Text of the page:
★★★★ Directed by: Daniel Azevedo
Starring: Susie Filipe, Nelson Leão, Pedro da Silva, Maria de Almeida, João Cerveira, and Laura Madanelo
Short Film Review by: Bruna Foletto Lucas
Moonlight Symposium is a Portuguese short film directed by Daniel Azevedo. The plot of the film is explained right from the beginning in a title card – the Portuguese royal family desires to fulfil a prophecy that claims that the son of the two beings of the same blood shall be enlightened. Therefore, the family aspires to find the purest blood in a sequel of incestuous relationships.
Aurora and her twin brother are victims of this ideology and are brought up to procreate and love their children. Whilst the brother is fully for the relationship, Aurora rebels against it, and her happiness brings her mother to commit suicide and her father, unable to cope with the suicide of his wife, follows the same footsteps.
As Aurora’s brother goes to war, she marries an abusive man, only to be found, ten years later, by her brother, who expects her to leave everything to be with him, as he still believes his destiny lies with Aurora.Despite the gruesome origin of this story, Azevedo manages to tell it in a beautiful and poetical way, relying on the juxtaposition of shots and on the metaphorical reading of them.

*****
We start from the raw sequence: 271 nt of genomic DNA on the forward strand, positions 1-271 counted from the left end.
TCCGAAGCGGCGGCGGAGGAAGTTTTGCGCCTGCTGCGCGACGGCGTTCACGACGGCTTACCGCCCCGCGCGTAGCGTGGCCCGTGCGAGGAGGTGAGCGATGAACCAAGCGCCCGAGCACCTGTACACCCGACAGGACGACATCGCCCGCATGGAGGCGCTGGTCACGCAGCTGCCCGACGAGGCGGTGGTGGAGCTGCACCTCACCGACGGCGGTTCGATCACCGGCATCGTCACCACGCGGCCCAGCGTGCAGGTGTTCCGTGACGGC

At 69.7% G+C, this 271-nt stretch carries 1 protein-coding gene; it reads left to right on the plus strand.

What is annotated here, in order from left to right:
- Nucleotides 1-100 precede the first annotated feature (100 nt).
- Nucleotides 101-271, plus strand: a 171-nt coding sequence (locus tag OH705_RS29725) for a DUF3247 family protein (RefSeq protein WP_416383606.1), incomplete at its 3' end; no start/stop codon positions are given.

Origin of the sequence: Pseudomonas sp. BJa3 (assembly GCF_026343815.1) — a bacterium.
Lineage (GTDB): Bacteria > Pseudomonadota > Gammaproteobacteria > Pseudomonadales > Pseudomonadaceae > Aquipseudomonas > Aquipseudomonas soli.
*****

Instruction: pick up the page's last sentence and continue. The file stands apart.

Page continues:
The sequences resemble dream sequences and the dialogue is, a lot of the times, replaced by idyllic shots. Aurora runs through a dark forest, her mother roams around with an umbrella, and her brother eats a rotten apple, toying with the Eve’s guilt on the catholic story. Black and white dominate the screen and in the sex scenes the characters avoid eye contact in a mechanic act where the pleasure is clearly absent.
The actors were successful in conveying their hate towards each other, at times Aurora’s exhaustion blended with resignation, and her agony was well portrayed by Susie Filipe. Desperation and the need to fight against one’s destiny are painted in each shot, and these feeling are heightened by the dialogues that are spoken in riddles. However, despite the visual beauty of this film, it only works as a single piece because of the explanation in the beginning. Without the title card the film would have felt incomplete with shots that would be, at times, disconnected.
Five extra minutes would be welcome on this film; nonetheless, Azevedo has done a beautiful job in this enjoyable film!